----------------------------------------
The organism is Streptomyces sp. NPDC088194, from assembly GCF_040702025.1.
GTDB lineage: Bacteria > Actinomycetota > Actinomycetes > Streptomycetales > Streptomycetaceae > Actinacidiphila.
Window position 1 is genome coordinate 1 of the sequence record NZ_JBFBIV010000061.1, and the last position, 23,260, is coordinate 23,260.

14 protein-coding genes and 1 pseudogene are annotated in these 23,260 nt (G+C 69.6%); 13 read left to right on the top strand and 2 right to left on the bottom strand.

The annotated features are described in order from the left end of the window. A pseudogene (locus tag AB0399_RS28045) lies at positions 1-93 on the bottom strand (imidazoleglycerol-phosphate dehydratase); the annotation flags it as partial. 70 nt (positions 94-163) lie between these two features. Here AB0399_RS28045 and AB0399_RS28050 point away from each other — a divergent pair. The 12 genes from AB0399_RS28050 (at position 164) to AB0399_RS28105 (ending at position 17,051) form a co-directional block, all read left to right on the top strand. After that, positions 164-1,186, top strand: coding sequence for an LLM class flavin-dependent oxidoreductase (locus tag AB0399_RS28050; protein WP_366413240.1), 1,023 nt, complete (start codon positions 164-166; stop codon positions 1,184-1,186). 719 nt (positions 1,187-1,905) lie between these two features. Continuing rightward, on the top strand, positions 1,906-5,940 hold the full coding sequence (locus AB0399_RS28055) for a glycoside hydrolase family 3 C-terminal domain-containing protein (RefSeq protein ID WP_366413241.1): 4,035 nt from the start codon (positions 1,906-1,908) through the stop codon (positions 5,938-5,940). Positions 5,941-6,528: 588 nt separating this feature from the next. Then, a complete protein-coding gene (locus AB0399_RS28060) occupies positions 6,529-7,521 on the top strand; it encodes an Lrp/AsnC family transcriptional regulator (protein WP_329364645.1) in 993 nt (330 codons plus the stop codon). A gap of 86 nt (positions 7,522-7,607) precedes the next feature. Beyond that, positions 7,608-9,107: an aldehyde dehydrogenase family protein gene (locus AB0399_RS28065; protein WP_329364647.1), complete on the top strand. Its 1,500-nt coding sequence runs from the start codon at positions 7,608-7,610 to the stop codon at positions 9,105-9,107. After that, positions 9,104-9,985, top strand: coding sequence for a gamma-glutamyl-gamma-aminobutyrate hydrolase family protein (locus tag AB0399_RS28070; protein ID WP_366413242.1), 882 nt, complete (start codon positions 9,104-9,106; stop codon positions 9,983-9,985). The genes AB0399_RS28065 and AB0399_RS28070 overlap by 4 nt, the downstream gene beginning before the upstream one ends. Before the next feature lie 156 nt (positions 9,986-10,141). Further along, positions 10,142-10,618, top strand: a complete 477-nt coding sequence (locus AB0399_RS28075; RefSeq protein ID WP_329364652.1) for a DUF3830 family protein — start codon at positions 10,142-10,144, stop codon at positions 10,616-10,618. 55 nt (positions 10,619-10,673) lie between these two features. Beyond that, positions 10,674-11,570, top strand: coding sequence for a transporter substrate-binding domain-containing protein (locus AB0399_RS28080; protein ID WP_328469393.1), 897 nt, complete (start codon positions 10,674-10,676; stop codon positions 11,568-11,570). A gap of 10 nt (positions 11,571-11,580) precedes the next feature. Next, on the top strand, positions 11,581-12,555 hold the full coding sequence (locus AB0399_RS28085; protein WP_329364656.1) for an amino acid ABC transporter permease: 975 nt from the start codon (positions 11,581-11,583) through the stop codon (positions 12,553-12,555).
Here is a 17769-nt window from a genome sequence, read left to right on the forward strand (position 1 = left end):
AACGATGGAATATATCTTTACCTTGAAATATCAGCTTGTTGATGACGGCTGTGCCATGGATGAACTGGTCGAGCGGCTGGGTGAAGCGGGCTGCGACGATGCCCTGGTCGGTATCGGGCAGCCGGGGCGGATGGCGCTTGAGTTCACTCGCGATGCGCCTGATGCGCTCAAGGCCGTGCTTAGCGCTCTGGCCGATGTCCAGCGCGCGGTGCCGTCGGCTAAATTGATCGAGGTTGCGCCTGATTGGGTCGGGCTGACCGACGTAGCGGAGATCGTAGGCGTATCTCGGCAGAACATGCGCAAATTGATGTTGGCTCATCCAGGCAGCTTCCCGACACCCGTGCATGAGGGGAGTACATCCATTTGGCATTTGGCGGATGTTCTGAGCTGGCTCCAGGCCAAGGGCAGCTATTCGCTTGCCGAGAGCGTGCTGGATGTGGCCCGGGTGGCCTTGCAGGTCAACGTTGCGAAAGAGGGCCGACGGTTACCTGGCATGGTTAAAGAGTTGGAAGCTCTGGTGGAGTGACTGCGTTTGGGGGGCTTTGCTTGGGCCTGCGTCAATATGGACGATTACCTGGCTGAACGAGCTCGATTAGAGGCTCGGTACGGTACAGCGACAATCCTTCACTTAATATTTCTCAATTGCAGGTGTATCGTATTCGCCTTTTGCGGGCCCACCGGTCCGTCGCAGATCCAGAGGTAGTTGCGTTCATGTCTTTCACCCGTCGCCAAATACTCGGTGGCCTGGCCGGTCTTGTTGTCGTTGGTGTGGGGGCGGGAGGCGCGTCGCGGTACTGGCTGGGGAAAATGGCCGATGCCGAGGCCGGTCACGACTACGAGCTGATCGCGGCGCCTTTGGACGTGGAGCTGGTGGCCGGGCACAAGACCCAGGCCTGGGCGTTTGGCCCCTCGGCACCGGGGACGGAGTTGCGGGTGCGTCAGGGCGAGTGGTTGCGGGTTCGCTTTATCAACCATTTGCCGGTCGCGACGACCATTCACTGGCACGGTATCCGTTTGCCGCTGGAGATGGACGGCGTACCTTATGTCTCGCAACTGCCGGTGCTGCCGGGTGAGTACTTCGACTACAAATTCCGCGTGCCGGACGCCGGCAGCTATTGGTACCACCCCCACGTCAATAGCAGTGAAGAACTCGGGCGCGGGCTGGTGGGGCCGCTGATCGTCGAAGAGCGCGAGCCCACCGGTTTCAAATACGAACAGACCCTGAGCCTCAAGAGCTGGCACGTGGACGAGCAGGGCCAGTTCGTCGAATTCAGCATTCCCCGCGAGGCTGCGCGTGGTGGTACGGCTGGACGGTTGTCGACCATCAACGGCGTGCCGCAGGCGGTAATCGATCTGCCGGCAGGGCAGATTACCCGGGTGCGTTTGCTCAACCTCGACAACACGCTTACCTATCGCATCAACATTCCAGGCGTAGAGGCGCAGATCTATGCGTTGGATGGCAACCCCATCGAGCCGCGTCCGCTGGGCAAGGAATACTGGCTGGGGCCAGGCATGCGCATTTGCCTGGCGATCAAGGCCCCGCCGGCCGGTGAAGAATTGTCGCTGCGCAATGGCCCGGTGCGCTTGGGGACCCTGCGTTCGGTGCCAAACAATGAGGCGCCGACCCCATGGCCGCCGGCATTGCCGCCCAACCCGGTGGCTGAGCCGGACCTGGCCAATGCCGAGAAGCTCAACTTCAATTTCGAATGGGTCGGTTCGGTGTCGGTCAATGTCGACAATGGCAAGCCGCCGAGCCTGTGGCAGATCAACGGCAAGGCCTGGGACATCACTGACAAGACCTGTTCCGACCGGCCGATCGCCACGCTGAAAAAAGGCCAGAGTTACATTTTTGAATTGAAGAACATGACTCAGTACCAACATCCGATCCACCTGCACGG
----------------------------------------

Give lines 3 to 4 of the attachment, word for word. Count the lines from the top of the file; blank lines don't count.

Window position 1 is genome coordinate 1 of the sequence record NZ_JBFBIV010000061.1, and the last position, 23,260, is coordinate 23,260.

14 protein-coding genes and 1 pseudogene are annotated in these 23,260 nt (G+C 69.6%); 13 read left to right on the top strand and 2 right to left on the bottom strand.